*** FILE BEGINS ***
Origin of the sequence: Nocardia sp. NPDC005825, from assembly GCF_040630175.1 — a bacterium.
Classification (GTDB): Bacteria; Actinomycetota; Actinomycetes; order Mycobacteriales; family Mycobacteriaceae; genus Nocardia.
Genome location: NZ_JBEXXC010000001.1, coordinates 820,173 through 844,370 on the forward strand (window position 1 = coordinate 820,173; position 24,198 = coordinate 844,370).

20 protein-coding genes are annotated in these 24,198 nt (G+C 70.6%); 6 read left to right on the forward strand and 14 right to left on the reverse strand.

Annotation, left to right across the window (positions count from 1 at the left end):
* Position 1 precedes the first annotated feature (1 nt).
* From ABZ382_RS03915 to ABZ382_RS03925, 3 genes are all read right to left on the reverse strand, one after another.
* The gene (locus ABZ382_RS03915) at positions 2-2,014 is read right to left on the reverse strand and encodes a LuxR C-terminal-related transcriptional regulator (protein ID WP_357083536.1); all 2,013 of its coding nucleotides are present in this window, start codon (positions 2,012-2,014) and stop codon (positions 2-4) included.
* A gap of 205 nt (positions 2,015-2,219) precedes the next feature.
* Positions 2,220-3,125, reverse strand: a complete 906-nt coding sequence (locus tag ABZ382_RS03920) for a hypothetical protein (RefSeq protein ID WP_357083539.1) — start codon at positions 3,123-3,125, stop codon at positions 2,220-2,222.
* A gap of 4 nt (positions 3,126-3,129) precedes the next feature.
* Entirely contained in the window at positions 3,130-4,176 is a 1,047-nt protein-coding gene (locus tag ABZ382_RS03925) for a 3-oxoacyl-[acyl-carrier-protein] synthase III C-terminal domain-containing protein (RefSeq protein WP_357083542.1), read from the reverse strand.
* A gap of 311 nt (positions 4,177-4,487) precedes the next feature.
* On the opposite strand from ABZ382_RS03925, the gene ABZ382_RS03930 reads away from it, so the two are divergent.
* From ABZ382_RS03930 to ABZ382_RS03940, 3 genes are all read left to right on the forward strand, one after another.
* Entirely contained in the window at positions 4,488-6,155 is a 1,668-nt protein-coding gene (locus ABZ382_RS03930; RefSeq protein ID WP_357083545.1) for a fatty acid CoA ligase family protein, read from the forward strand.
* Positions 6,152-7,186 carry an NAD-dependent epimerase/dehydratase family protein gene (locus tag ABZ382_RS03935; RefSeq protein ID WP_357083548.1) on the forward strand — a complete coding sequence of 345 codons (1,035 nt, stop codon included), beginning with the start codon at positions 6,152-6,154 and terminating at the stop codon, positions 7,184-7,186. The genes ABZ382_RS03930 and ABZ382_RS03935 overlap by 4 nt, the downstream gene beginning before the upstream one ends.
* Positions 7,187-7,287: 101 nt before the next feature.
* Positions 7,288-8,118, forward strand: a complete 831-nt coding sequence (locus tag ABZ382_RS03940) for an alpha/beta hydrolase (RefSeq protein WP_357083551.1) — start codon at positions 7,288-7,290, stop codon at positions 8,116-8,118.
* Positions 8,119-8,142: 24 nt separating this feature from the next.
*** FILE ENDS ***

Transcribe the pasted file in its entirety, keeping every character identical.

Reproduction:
Origin of the sequence: Nocardia sp. NPDC005825, from assembly GCF_040630175.1 — a bacterium.
Classification (GTDB): Bacteria; Actinomycetota; Actinomycetes; order Mycobacteriales; family Mycobacteriaceae; genus Nocardia.
Genome location: NZ_JBEXXC010000001.1, coordinates 820,173 through 844,370 on the forward strand (window position 1 = coordinate 820,173; position 24,198 = coordinate 844,370).

20 protein-coding genes are annotated in these 24,198 nt (G+C 70.6%); 6 read left to right on the forward strand and 14 right to left on the reverse strand.

Annotation, left to right across the window (positions count from 1 at the left end):
* Position 1 precedes the first annotated feature (1 nt).
* From ABZ382_RS03915 to ABZ382_RS03925, 3 genes are all read right to left on the reverse strand, one after another.
* The gene (locus ABZ382_RS03915) at positions 2-2,014 is read right to left on the reverse strand and encodes a LuxR C-terminal-related transcriptional regulator (protein ID WP_357083536.1); all 2,013 of its coding nucleotides are present in this window, start codon (positions 2,012-2,014) and stop codon (positions 2-4) included.
* A gap of 205 nt (positions 2,015-2,219) precedes the next feature.
* Positions 2,220-3,125, reverse strand: a complete 906-nt coding sequence (locus tag ABZ382_RS03920) for a hypothetical protein (RefSeq protein ID WP_357083539.1) — start codon at positions 3,123-3,125, stop codon at positions 2,220-2,222.
* A gap of 4 nt (positions 3,126-3,129) precedes the next feature.
* Entirely contained in the window at positions 3,130-4,176 is a 1,047-nt protein-coding gene (locus tag ABZ382_RS03925) for a 3-oxoacyl-[acyl-carrier-protein] synthase III C-terminal domain-containing protein (RefSeq protein WP_357083542.1), read from the reverse strand.
* A gap of 311 nt (positions 4,177-4,487) precedes the next feature.
* On the opposite strand from ABZ382_RS03925, the gene ABZ382_RS03930 reads away from it, so the two are divergent.
* From ABZ382_RS03930 to ABZ382_RS03940, 3 genes are all read left to right on the forward strand, one after another.
* Entirely contained in the window at positions 4,488-6,155 is a 1,668-nt protein-coding gene (locus ABZ382_RS03930; RefSeq protein ID WP_357083545.1) for a fatty acid CoA ligase family protein, read from the forward strand.
* Positions 6,152-7,186 carry an NAD-dependent epimerase/dehydratase family protein gene (locus tag ABZ382_RS03935; RefSeq protein ID WP_357083548.1) on the forward strand — a complete coding sequence of 345 codons (1,035 nt, stop codon included), beginning with the start codon at positions 6,152-6,154 and terminating at the stop codon, positions 7,184-7,186. The genes ABZ382_RS03930 and ABZ382_RS03935 overlap by 4 nt, the downstream gene beginning before the upstream one ends.
* Positions 7,187-7,287: 101 nt before the next feature.
* Positions 7,288-8,118, forward strand: a complete 831-nt coding sequence (locus tag ABZ382_RS03940) for an alpha/beta hydrolase (RefSeq protein WP_357083551.1) — start codon at positions 7,288-7,290, stop codon at positions 8,116-8,118.
* Positions 8,119-8,142: 24 nt separating this feature from the next.